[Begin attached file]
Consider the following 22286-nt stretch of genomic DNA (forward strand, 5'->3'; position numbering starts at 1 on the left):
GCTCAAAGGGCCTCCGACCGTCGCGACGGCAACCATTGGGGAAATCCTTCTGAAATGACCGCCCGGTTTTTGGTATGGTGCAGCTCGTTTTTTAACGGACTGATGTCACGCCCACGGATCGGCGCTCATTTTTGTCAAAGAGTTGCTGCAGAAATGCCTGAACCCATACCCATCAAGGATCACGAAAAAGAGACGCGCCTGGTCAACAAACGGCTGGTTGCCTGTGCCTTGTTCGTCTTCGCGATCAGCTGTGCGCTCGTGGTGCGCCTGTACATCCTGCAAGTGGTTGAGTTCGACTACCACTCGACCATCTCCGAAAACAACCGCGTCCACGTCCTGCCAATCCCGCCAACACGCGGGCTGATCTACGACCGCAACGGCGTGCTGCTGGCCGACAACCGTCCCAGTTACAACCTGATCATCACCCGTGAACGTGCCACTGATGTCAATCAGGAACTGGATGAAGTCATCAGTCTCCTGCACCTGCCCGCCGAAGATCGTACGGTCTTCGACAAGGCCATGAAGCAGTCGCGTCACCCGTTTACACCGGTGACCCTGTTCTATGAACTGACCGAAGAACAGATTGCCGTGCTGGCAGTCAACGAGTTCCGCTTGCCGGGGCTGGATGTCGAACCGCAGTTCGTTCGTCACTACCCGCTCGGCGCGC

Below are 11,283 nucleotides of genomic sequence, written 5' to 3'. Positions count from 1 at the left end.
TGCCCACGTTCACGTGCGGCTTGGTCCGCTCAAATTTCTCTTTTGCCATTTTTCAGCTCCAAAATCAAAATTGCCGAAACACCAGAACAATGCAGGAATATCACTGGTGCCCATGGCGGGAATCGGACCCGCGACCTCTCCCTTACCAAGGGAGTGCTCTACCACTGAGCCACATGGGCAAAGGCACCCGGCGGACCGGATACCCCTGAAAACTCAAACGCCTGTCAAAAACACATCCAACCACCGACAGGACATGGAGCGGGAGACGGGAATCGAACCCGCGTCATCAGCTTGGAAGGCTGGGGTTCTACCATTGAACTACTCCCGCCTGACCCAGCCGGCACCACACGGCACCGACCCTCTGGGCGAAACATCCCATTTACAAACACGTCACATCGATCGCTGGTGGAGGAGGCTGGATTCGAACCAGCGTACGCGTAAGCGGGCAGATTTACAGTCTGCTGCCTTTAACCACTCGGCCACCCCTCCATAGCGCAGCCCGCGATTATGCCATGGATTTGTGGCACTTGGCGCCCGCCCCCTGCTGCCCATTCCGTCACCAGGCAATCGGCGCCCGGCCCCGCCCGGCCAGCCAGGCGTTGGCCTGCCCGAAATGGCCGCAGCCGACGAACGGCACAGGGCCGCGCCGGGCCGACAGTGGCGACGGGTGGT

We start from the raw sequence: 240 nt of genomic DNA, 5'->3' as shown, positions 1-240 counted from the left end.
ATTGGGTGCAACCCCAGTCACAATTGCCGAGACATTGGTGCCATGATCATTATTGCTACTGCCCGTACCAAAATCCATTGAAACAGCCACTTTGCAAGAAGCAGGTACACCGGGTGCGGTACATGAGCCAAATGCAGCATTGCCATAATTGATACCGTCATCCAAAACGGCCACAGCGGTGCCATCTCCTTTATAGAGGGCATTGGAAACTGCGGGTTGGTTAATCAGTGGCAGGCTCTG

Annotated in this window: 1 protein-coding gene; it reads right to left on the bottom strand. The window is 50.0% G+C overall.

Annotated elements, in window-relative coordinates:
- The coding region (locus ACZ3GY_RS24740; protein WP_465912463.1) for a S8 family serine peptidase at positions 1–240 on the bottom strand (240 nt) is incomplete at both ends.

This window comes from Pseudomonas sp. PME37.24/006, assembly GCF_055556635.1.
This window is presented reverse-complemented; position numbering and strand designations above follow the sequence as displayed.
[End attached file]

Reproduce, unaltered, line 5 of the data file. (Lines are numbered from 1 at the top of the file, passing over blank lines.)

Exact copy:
We start from the raw sequence: 240 nt of genomic DNA, 5'->3' as shown, positions 1-240 counted from the left end.